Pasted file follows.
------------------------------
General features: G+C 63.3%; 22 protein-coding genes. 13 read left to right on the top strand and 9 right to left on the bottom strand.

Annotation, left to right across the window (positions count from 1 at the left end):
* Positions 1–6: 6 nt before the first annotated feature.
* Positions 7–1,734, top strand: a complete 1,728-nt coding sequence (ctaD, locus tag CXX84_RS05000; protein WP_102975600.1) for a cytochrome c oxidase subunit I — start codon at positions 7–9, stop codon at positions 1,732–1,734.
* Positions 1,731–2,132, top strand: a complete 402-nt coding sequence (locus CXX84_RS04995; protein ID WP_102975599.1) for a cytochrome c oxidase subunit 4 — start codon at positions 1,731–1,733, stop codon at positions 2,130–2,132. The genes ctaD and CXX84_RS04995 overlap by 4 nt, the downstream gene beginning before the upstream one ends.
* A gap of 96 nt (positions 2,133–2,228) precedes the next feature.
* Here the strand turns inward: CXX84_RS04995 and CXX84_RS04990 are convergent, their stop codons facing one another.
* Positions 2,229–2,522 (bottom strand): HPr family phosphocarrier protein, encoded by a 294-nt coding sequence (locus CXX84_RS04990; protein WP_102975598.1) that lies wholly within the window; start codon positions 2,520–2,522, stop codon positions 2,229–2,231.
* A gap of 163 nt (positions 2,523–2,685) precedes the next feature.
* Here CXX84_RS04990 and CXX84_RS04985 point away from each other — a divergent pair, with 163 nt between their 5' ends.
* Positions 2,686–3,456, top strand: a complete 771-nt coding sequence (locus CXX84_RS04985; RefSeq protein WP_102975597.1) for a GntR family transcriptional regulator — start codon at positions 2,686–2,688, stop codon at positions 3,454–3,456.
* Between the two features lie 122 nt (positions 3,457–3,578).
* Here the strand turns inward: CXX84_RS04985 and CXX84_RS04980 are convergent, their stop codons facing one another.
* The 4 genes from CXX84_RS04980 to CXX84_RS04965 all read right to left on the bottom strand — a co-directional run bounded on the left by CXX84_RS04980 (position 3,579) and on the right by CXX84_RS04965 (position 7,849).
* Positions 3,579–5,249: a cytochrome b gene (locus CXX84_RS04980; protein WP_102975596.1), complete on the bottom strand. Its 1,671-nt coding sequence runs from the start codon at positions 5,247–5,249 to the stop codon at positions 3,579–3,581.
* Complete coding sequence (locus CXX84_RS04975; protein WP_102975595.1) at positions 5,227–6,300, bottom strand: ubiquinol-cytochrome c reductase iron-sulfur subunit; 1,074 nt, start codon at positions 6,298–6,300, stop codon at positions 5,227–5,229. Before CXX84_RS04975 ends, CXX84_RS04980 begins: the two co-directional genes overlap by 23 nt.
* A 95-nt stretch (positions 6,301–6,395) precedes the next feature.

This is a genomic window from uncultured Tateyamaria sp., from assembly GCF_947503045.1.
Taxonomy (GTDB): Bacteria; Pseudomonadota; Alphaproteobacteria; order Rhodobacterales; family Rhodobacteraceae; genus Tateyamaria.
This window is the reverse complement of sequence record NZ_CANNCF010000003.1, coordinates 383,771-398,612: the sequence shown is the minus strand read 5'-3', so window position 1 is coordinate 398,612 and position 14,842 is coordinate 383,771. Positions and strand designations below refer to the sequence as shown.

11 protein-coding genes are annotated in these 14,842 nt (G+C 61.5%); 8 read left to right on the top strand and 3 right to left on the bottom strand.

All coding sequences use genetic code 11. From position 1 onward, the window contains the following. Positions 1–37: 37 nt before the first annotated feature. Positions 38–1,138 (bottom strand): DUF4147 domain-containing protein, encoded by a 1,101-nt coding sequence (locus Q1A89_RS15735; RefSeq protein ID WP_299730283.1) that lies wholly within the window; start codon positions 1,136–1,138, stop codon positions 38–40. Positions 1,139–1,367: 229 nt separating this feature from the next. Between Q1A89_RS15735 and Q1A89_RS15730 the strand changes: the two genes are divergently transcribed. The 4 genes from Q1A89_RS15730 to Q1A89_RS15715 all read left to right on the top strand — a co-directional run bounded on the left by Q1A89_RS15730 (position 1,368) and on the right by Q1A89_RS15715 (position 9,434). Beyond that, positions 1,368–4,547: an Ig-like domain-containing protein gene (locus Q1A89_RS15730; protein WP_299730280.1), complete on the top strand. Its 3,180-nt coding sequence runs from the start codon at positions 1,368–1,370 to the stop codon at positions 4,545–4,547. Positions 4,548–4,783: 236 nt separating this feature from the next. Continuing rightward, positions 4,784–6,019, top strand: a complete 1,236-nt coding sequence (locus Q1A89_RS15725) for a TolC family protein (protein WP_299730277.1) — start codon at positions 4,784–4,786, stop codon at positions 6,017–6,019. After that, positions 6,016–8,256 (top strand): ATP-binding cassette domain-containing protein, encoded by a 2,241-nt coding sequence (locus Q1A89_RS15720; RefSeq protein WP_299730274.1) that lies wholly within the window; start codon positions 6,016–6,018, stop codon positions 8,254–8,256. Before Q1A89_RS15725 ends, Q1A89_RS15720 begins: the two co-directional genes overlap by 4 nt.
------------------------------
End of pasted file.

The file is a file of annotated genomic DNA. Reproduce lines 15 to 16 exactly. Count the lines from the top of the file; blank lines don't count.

* Positions 3,579–5,249: a cytochrome b gene (locus CXX84_RS04980; protein WP_102975596.1), complete on the bottom strand. Its 1,671-nt coding sequence runs from the start codon at positions 5,247–5,249 to the stop codon at positions 3,579–3,581.
* Complete coding sequence (locus CXX84_RS04975; protein WP_102975595.1) at positions 5,227–6,300, bottom strand: ubiquinol-cytochrome c reductase iron-sulfur subunit; 1,074 nt, start codon at positions 6,298–6,300, stop codon at positions 5,227–5,229. Before CXX84_RS04975 ends, CXX84_RS04980 begins: the two co-directional genes overlap by 23 nt.